Actress and pop icon Jane Fonda represents American pop Christianity. She’s currently in the news for a new “milder and gentler” yoga training video that she released for “senior citizens” like herself (she is 75). It really wouldn’t matter what Jane Fonda is doing, except that she made a profession of Christianity in 2001 and she very much represents the pop Christianity that predominates in America and that is spreading across the world as part of the global culture. It is not a Christianity that is based on the Holy Bible as God’s divinely-inspired Word or a Christianity in which the proponent acknowledges himself as a fallen sinner deserving of God’s eternal wrath, repents of sin and idolatry and trusts exclusively in Christ’s blood alone for salvation.
It’s none of that. It is a me-centered, me-still-in-charge type of Christianity. It is the end-time Christianity described in 2 Timothy 3-4. Jane’s Jesus is the non-judgmental Jesus described in The Shack. Her Christian faith is far more influenced by pop philosophy than the Word of God. She has renounced marriage for shacking up. She remains an activist for abortion rights, radical feminism, and homosexual rights. She persists in the pagan practice of yoga, without regard to what the Bible says, simply because it seems to provide physical and emotional benefits. Her thinking and desires remain her ultimate authority.
In fact, she hates “fundamentalist,” Bible-believing Christianity that interprets the Bible literally. She has “nothing to do with the perceived doctrines of fundamentalist Christianity” (Fonda, “About My Faith,” June 10, 2009). She despises a church authority structure over her life. Her Christianity is about “the need to give ourselves over to our higher power,” after the fashion of the third step of the Alcoholics Anonymous 12 Step program. It is about welcoming a nebulous and vaguely-defined “Holy Spirit into our innermost selves.” The focus is on feeling God and mysticism. She describes ancient Gnosticism as “the Christianity that is my spiritual home” (My Life So Far, 2005).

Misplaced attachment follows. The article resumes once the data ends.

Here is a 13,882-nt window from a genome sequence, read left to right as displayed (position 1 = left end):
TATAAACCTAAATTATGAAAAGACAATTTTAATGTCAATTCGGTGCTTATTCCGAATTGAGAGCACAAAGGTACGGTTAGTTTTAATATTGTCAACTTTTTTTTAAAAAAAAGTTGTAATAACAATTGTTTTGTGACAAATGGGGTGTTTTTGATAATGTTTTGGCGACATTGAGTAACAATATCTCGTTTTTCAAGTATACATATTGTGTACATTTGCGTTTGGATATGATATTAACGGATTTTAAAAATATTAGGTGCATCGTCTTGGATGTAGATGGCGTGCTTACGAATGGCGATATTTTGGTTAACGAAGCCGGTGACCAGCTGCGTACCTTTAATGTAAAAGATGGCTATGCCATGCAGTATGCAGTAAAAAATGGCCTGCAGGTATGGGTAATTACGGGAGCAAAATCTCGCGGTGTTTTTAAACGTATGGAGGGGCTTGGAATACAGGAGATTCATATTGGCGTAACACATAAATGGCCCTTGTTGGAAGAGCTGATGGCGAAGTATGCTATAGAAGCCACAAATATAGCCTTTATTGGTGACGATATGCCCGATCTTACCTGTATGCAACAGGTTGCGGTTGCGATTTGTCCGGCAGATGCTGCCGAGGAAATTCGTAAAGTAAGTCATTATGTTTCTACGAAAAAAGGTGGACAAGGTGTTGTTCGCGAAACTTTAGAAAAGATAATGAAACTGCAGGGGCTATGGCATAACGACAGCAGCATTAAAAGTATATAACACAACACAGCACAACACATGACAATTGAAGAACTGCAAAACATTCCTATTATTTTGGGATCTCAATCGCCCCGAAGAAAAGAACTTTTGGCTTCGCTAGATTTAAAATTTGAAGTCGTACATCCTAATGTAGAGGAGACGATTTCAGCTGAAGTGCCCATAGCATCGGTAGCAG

She remains a universalist who loves the Sufi poem that says, “Every child has known God, not the God of names, nor the God of don’ts ... But the God who knows only four words and keeps repeating them, saying, ‘Come dance with Me.’” This “god” is an idol and Fonda’s Christianity is end-time apostasy. Beware, friends, of the siren call of this dangerous generation. There is only one Creator God, and He is the God revealed in Holy Spirit. He is the most loving, compassionate Being there is, the source of all true love, but He is at the same time thrice-holy and righteous and just.
We can understand His character only by looking at the cross. God is so holy that He had to sacrifice His own Son in order to redeem men from the just penalty of breaking His laws, but God is so loving that He was willing to do that very thing. Any other “god” and any other Christian faith is a lie.
(Friday Church News Notes, January 11, 2013, www.wayoflife.org, email@example.com, 866-295-4143)